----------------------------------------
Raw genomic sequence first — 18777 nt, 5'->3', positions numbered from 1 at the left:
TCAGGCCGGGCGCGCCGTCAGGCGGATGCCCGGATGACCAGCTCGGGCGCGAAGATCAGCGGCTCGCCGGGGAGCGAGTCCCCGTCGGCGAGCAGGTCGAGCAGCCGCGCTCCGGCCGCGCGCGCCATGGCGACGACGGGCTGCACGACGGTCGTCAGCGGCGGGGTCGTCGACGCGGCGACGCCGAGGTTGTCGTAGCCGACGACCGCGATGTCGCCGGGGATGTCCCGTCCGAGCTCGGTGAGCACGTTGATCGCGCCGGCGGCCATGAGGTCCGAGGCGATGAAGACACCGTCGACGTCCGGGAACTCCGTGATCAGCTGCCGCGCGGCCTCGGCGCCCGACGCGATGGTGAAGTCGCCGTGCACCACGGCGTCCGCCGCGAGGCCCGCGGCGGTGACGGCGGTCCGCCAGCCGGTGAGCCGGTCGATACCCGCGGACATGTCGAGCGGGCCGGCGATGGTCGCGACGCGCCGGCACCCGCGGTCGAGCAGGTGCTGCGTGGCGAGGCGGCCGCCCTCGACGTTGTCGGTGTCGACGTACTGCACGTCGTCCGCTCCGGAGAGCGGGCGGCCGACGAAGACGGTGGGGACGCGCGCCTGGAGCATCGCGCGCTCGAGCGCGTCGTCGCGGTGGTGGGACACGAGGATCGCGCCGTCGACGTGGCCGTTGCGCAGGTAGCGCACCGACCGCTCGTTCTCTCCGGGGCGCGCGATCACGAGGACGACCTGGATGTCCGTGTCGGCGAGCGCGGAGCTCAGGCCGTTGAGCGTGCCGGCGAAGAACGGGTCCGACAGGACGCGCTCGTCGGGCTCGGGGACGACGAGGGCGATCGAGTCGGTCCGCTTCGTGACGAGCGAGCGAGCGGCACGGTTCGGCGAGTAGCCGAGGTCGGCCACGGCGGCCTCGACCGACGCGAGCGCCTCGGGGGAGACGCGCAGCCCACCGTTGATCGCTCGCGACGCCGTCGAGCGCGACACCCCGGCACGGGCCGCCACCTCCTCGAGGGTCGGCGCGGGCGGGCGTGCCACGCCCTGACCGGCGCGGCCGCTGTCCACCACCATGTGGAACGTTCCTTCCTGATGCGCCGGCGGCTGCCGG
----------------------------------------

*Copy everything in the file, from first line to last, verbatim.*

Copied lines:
Raw genomic sequence first — 18777 nt, 5'->3', positions numbered from 1 at the left:
TCAGGCCGGGCGCGCCGTCAGGCGGATGCCCGGATGACCAGCTCGGGCGCGAAGATCAGCGGCTCGCCGGGGAGCGAGTCCCCGTCGGCGAGCAGGTCGAGCAGCCGCGCTCCGGCCGCGCGCGCCATGGCGACGACGGGCTGCACGACGGTCGTCAGCGGCGGGGTCGTCGACGCGGCGACGCCGAGGTTGTCGTAGCCGACGACCGCGATGTCGCCGGGGATGTCCCGTCCGAGCTCGGTGAGCACGTTGATCGCGCCGGCGGCCATGAGGTCCGAGGCGATGAAGACACCGTCGACGTCCGGGAACTCCGTGATCAGCTGCCGCGCGGCCTCGGCGCCCGACGCGATGGTGAAGTCGCCGTGCACCACGGCGTCCGCCGCGAGGCCCGCGGCGGTGACGGCGGTCCGCCAGCCGGTGAGCCGGTCGATACCCGCGGACATGTCGAGCGGGCCGGCGATGGTCGCGACGCGCCGGCACCCGCGGTCGAGCAGGTGCTGCGTGGCGAGGCGGCCGCCCTCGACGTTGTCGGTGTCGACGTACTGCACGTCGTCCGCTCCGGAGAGCGGGCGGCCGACGAAGACGGTGGGGACGCGCGCCTGGAGCATCGCGCGCTCGAGCGCGTCGTCGCGGTGGTGGGACACGAGGATCGCGCCGTCGACGTGGCCGTTGCGCAGGTAGCGCACCGACCGCTCGTTCTCTCCGGGGCGCGCGATCACGAGGACGACCTGGATGTCCGTGTCGGCGAGCGCGGAGCTCAGGCCGTTGAGCGTGCCGGCGAAGAACGGGTCCGACAGGACGCGCTCGTCGGGCTCGGGGACGACGAGGGCGATCGAGTCGGTCCGCTTCGTGACGAGCGAGCGAGCGGCACGGTTCGGCGAGTAGCCGAGGTCGGCCACGGCGGCCTCGACCGACGCGAGCGCCTCGGGGGAGACGCGCAGCCCACCGTTGATCGCTCGCGACGCCGTCGAGCGCGACACCCCGGCACGGGCCGCCACCTCCTCGAGGGTCGGCGCGGGCGGGCGTGCCACGCCCTGACCGGCGCGGCCGCTGTCCACCACCATGTGGAACGTTCCTTCCTGATGCGCCGGCGGCTGCCGG